Whether you are an ardent sports fan or just a casual observer you really can’t go wrong taking a few minutes out of your schedule to sit down and watch the Olympic Games. Chances are, you get one of the many channels that are carrying them, with nearly nonstop action all day, depending on where you turn.
Yes, it’s tough because the time difference is so great between here and Russia, and if you don’t want to know the results of an event before you get a chance to watch at night, stay off the Internet during the day. Case in point, I was watching the men’s ice skating finals on Friday evening and actually knew how it was going to end up. Even though I knew who would be wearing the gold, I did still enjoy watching the routines. Although it was odd that nearly every skater in the final group – world class skaters, mind you – all seemed to fall during jumps in one particular area of the ice. Seems like with that many skaters doing that many leaps and twirls and spins, the Zamboni should be coming out after each one to smooth the surface. The final skater was young American Jason Brown, 19, who had a shot at bronze but, like those before him, lost points when his landings weren’t clean. Even so, his elation and smile as wide as the horizon when he learned it was a ninth place finish made you proud he skated for America. A top 10 effort in the Olympics is nothing to take lightly; his whole demeanor was one of appreciation, acknowledging what he was able to accomplish. And watching skeleton silver medalist Noelle Pikus-Pace fly off her sled in undeniable joy to literally climb over the fence into the stands to hug her family … one of the best moments TV has given us in a long time. Not to mention one that wasn’t even scripted.
This year, I am seeing a lot more events that I just didn’t pay attention to four years ago – or maybe it’s just that I am taking time to enjoy more of the Games. The snowboarding was entertaining, the slope style skiing was crazy fun to watch and the traditional bobsled and downhill always amaze me with the power and speed required to win. Basically, it has just been riveting TV; I marvel at the dedication and sacrifice all these athletes have put in.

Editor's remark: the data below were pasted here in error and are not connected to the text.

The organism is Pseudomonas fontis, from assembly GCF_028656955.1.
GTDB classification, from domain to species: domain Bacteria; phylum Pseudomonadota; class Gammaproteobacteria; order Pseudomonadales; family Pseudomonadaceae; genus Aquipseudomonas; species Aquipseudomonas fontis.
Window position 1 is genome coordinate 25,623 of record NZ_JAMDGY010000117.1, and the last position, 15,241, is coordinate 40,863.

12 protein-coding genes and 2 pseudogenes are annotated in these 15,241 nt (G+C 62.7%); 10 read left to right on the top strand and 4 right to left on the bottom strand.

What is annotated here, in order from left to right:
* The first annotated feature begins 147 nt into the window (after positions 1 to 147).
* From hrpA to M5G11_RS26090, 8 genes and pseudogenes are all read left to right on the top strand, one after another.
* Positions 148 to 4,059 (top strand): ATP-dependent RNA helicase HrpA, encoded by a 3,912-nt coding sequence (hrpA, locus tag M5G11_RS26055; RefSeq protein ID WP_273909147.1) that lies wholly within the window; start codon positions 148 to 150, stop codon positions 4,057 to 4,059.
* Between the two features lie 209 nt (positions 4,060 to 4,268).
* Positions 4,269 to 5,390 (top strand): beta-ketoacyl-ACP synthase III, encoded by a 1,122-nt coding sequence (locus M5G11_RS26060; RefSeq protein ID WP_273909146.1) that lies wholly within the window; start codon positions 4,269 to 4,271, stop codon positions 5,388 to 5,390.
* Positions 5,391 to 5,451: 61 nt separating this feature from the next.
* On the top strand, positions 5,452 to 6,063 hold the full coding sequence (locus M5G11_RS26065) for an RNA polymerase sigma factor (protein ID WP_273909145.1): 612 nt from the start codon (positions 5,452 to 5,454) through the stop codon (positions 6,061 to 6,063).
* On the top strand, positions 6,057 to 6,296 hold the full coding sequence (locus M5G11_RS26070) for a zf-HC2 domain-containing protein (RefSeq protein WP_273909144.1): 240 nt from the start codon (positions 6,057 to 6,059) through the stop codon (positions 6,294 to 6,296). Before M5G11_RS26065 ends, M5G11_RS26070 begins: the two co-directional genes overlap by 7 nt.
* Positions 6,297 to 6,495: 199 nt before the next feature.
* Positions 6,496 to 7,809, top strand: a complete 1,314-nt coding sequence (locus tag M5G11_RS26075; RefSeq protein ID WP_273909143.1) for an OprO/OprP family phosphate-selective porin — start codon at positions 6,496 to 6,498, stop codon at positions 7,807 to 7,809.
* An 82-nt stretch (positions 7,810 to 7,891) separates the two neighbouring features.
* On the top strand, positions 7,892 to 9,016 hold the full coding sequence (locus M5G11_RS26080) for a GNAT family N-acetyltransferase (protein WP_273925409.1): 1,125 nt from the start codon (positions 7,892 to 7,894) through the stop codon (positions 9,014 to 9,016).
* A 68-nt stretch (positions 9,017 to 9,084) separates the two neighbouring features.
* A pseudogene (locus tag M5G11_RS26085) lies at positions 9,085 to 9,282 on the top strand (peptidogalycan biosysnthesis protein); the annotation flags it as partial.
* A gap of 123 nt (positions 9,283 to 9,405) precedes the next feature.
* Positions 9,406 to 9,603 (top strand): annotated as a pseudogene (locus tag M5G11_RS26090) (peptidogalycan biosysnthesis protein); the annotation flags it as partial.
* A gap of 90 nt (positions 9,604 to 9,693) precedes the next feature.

Of course, it would be great to see the USA come out on top all the way around and bring home the most medals but as I get older (and wiser?) it occurs to me that it really is just about being there in the first place. Once an Olympian, that is something no one can take away. You got there. You are among the best in the world. You will always be known as an Olympian, medal or not.
Some of the most decorated athletes will move on to get TV or commercial deals, probably serve as analysts and commentators in their sport down the line, or even go on to coach future Olympians. Others will go back to lives put on hold for training and competing, and resume school or work, or possibly hit their training regime even harder in hopes of returning to the Games four years from now.
Sure, there have been some disappointing results for athletes that felt they should have and could have done better but all in all, there have been victories to savor in multiple venues.
And perhaps the best part, what I have really enjoyed the most, is the performers.
Regardless of country, there has been a real sense of camaraderie displayed among these athletes, who seem truly happy for each other’s successes and share the love of their sport and the competition itself. That makes it all the more worthwhile, whether the flag they are ultimately hoisting is American, Canadian, Norwegian, or the host country’s Russian flag. Really, that is the heart and soul of what the Olympics are all about.
The Games continue until Feb. 23. Do yourself a favor and watch for a while.
Marg Jackson is editor of The Escalon Times, The Oakdale Leader and The Riverbank News. She may be reached at firstname.lastname@example.org or by calling 847-3021.